Adults, like children, need a regular bedtime, too
Adults who have a regular bedtime are likely to weigh less than those who don’t, to have lower blood sugar and to face a lower risk of heart disease and diabetes, according to a US study.
Although scientists have talked about the importance of getting enough sleep and getting quality sleep, it matters how regular your sleep schedule is as well, the researchers write in Scientific Reports.
“Irregular sleep patterns are common in people of all ages,” said lead author Jessica Lunsford-Avery of Duke University Medical Center in Durham, North Carolina.
“Among older adults who have left the workforce, however, that problem may be exacerbated,” she said in a phone interview.
Sleep regularity, also called sleep hygiene, is optimal when someone goes to sleep at the same time each night and wakes up at the same time each morning, including on weekends. This helps the body’s circadian rhythm to stay on track and regulate other body functions such as appetite and digestion.
Lunsford-Avery and colleagues analysed the sleep cycles of nearly 2,000 adults with an average age of 69 years by using a new metric called the Sleep Regularity Index.
The index looks at sleep variation across a 24hour day and compares one day to the next to understand regular sleep and wake times as well as midday naps.
They used data from participants in a large, long-term study who wore actigraphy wrist devices to record sleep/wake measurements, physical activity and light exposure. The participants also completed sleep diaries and recorded their daytime sleepiness. Researchers used other data to measure their cardiovascular risk factors and psychiatric health.
People with high sleep irregularity tended to go to bed later, to sleep more during the day and less at night than regular sleepers, to have reduced light exposure and higher daytime sleepiness, researchers found.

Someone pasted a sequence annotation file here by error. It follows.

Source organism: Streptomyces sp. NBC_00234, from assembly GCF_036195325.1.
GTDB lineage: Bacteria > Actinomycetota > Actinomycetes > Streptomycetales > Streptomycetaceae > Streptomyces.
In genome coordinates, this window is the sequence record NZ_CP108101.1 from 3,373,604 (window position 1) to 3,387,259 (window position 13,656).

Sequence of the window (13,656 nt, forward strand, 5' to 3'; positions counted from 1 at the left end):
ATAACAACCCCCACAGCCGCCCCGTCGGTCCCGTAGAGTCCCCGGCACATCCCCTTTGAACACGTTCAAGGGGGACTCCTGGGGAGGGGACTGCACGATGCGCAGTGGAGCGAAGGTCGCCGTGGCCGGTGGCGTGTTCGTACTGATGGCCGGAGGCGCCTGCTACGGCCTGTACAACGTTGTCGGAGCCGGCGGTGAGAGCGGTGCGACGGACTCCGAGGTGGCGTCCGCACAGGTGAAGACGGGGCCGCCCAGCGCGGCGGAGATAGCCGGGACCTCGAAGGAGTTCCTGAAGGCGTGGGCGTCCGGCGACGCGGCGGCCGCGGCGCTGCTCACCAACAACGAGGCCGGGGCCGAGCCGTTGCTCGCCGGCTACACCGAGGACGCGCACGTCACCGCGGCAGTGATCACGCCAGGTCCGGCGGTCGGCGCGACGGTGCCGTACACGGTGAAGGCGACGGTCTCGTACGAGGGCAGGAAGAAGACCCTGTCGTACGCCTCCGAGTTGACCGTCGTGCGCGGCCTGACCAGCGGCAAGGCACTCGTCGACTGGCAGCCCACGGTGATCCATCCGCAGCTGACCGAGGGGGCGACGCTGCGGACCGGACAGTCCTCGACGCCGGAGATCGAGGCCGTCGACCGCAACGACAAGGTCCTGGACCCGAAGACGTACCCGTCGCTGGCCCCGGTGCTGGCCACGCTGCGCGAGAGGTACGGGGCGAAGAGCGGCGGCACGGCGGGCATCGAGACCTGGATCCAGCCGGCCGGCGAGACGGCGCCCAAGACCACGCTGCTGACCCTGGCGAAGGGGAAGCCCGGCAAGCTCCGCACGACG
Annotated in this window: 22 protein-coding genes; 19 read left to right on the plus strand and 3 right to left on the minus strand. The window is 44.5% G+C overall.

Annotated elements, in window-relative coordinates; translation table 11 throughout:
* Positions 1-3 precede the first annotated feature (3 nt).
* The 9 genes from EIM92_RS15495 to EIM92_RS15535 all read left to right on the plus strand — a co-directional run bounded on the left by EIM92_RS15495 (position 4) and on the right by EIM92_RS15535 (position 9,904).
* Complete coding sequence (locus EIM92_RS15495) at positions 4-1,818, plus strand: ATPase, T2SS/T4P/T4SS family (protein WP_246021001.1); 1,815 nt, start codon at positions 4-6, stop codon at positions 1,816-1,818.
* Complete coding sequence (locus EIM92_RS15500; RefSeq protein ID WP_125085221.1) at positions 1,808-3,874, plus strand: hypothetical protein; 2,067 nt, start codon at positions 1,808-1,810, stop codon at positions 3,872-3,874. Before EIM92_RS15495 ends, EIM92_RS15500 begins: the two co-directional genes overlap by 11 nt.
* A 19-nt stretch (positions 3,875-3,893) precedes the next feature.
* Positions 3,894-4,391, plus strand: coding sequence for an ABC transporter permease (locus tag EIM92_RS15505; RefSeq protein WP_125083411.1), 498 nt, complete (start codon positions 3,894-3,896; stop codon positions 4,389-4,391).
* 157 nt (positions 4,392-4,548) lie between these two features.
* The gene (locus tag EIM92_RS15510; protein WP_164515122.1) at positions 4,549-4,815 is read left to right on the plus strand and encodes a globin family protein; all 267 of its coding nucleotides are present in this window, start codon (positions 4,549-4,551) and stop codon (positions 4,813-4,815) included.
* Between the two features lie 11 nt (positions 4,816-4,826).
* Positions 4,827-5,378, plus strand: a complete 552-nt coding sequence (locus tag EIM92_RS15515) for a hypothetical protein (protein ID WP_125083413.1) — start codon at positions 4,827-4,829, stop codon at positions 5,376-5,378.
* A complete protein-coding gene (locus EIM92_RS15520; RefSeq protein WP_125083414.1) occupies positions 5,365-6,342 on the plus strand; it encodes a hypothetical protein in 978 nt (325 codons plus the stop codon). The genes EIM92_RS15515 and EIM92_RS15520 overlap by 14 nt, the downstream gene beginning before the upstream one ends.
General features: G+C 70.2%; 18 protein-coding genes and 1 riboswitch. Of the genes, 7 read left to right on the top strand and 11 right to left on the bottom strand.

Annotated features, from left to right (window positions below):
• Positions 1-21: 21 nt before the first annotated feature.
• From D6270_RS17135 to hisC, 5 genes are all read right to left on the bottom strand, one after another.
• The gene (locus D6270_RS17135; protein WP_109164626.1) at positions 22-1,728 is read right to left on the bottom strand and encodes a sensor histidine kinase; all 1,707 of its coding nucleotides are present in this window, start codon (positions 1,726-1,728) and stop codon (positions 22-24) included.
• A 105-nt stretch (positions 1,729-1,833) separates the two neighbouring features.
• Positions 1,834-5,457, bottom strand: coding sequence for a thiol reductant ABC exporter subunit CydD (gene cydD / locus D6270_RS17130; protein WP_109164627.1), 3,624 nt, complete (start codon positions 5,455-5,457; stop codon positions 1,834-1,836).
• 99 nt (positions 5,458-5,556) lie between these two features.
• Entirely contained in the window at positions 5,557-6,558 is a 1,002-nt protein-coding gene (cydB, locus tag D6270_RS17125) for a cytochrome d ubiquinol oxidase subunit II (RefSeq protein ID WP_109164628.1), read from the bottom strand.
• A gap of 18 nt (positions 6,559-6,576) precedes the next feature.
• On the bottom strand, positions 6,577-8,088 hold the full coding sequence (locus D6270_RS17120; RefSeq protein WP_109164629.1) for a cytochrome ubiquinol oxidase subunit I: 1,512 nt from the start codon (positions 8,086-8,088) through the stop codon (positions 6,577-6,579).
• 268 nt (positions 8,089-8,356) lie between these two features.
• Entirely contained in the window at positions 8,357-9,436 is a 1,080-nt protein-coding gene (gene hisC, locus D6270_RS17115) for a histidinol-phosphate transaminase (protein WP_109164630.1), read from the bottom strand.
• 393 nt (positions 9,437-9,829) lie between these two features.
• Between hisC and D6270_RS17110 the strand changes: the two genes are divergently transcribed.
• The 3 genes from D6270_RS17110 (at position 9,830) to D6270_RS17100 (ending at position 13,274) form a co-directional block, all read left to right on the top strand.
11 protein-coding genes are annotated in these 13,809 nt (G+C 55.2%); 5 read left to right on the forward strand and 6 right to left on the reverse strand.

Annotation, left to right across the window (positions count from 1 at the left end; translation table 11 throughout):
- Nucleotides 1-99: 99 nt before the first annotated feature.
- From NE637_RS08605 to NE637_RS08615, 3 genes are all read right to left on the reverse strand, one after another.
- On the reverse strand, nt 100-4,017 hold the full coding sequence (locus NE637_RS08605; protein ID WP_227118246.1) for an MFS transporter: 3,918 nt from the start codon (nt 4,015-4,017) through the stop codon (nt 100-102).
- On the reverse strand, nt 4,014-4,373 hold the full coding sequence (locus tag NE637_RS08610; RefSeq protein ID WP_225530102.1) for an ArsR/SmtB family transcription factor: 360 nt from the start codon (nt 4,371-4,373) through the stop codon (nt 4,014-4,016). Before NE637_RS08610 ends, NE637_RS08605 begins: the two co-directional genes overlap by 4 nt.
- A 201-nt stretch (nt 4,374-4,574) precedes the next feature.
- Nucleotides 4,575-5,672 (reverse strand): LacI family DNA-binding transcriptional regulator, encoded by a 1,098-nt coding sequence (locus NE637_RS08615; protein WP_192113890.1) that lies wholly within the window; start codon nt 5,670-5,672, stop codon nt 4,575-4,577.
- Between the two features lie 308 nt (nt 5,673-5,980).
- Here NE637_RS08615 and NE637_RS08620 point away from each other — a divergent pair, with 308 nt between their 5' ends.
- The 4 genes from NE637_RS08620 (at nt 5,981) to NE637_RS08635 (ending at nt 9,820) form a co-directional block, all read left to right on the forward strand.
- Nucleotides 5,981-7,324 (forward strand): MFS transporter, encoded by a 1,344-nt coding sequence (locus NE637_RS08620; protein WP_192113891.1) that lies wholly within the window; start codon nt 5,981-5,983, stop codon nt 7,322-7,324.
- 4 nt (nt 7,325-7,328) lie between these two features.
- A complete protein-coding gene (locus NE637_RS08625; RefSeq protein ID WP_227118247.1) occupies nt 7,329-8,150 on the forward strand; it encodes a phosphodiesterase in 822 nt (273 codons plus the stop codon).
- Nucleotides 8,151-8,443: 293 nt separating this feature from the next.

Greater sleep irregularity was also associated with a higher 10-year risk of heart disease as well as greater obesity, hypertension, fasting glucose and diabetes.
Sleep irregularity was also tied to greater stress and depression, which are linked to heart disease risk as well. Importantly, African Americans were most likely to have the greatest sleep irregularity, the study authors note.
“Among the three types of sleep problems - duration, regularity and timing as a morning lark or night owl — sleep regularity was the most consistently and strongly associated with health,” LunsfordAvery said. “That underscores the importance of it.”
Future studies should look at the mechanisms that connect sleep irregularity and disease risks, as well as the causeandeffect relationships, Lunsford-Avery said. In this ongoing long-term study, she and her colleagues will continue to evaluate disease risk factors as they follow the participants over time.
“When we think about sleep and health, we think about duration or quality, but not until recently did people look at the regularity,” said Andrew McHill of the Oregon Institute of Occupational Health Sciences in Portland, who wasn’t involved in the study.
Greater sleep irregularitywas also associated with a higher 10-year risk of heart disease